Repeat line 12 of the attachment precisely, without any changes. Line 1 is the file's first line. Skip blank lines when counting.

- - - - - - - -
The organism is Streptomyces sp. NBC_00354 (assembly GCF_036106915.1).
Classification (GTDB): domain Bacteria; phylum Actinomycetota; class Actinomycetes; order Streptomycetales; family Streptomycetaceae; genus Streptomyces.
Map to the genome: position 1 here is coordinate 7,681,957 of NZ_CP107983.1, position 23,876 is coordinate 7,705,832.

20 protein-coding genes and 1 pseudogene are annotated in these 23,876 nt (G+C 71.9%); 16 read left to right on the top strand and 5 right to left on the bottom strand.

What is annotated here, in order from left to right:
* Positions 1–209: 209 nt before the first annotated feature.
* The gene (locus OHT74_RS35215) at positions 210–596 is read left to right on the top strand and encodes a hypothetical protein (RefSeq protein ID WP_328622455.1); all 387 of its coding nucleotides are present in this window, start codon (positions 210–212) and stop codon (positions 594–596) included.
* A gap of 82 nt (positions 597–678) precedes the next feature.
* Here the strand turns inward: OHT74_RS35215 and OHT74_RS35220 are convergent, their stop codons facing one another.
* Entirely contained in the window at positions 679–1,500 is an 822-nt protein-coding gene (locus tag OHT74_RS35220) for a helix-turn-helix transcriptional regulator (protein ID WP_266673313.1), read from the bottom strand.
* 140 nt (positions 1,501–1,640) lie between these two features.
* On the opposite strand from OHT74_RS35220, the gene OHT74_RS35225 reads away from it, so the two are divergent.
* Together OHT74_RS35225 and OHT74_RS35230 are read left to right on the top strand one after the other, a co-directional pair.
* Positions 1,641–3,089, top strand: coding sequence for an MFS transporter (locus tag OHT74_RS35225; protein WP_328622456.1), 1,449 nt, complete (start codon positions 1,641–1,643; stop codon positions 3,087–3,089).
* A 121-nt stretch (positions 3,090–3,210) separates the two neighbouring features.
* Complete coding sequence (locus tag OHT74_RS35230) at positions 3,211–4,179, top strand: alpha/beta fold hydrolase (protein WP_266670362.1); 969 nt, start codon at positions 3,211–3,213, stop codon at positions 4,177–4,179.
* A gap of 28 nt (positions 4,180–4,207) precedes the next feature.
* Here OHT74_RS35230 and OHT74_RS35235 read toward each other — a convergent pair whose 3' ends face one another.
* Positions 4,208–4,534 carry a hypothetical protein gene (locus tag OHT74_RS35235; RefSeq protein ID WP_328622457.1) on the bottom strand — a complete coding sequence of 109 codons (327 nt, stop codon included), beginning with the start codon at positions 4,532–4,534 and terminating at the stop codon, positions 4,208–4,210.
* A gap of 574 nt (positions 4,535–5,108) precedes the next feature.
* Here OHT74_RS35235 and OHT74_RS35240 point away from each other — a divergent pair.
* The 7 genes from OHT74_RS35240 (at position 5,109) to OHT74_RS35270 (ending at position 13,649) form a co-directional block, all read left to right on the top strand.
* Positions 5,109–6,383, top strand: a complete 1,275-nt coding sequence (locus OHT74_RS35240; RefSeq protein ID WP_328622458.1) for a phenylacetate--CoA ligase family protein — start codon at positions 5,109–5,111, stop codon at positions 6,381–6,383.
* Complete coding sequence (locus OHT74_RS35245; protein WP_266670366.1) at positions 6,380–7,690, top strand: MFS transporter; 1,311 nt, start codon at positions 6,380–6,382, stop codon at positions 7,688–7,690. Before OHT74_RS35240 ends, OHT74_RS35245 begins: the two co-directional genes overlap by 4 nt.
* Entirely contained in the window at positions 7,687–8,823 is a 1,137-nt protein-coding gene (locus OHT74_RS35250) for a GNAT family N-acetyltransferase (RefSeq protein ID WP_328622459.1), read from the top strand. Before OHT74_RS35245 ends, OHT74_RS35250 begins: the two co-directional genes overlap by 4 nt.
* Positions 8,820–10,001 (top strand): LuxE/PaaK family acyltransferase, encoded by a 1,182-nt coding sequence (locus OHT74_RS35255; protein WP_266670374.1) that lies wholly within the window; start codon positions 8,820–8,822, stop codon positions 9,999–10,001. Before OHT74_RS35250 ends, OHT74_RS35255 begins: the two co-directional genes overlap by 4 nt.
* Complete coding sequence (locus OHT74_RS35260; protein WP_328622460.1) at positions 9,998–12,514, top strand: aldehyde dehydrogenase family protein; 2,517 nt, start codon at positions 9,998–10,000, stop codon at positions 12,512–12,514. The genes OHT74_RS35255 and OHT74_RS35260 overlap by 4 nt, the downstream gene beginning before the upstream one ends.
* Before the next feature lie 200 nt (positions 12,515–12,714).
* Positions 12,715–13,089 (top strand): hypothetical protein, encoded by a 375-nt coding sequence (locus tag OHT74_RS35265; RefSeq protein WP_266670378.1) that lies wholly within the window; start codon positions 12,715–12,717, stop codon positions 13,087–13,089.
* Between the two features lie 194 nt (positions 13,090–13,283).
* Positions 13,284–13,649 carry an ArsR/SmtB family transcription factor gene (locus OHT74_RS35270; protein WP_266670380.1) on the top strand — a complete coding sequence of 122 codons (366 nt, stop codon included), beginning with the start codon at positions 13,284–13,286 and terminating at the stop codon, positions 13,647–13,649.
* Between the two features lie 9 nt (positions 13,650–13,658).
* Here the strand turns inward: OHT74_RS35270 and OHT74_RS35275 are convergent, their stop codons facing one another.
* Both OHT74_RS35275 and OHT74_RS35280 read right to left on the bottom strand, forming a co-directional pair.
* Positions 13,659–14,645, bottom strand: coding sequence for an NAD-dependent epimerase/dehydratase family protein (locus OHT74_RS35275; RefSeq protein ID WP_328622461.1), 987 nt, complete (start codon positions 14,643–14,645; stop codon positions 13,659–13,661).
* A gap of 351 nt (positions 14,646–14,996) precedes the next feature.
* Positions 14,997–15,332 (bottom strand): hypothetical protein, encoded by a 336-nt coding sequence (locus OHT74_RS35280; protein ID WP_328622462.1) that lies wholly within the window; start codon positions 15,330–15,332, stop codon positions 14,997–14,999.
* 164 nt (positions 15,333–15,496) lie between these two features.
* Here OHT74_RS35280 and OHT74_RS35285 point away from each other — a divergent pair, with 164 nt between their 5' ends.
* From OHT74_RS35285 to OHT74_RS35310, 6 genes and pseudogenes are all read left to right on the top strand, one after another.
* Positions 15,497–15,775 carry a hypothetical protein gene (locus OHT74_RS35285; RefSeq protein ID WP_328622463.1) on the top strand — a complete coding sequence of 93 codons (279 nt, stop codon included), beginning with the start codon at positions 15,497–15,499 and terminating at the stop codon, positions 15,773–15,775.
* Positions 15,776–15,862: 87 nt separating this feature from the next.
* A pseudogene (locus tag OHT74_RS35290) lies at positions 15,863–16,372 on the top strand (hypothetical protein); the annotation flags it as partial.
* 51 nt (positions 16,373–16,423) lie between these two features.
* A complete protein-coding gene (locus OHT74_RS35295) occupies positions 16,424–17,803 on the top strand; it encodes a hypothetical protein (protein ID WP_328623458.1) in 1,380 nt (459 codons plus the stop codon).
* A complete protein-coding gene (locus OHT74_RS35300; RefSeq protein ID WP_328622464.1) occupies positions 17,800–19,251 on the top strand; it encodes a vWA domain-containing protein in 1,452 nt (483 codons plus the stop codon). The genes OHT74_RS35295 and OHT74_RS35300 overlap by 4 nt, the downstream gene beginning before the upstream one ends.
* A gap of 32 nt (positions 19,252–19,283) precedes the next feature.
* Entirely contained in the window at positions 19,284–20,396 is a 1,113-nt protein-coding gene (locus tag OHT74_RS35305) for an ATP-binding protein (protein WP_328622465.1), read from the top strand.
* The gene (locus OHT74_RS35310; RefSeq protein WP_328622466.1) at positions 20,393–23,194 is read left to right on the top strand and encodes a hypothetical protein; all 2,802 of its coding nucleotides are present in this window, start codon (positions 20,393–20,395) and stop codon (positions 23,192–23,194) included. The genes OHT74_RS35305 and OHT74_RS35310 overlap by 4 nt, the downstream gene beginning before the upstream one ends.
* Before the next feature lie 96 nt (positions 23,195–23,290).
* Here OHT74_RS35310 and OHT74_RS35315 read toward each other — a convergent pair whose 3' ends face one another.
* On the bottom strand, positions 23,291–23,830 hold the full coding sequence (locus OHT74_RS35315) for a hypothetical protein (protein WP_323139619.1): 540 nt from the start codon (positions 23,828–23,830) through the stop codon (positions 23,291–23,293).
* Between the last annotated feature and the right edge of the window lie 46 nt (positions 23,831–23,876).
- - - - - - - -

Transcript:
* On the opposite strand from OHT74_RS35220, the gene OHT74_RS35225 reads away from it, so the two are divergent.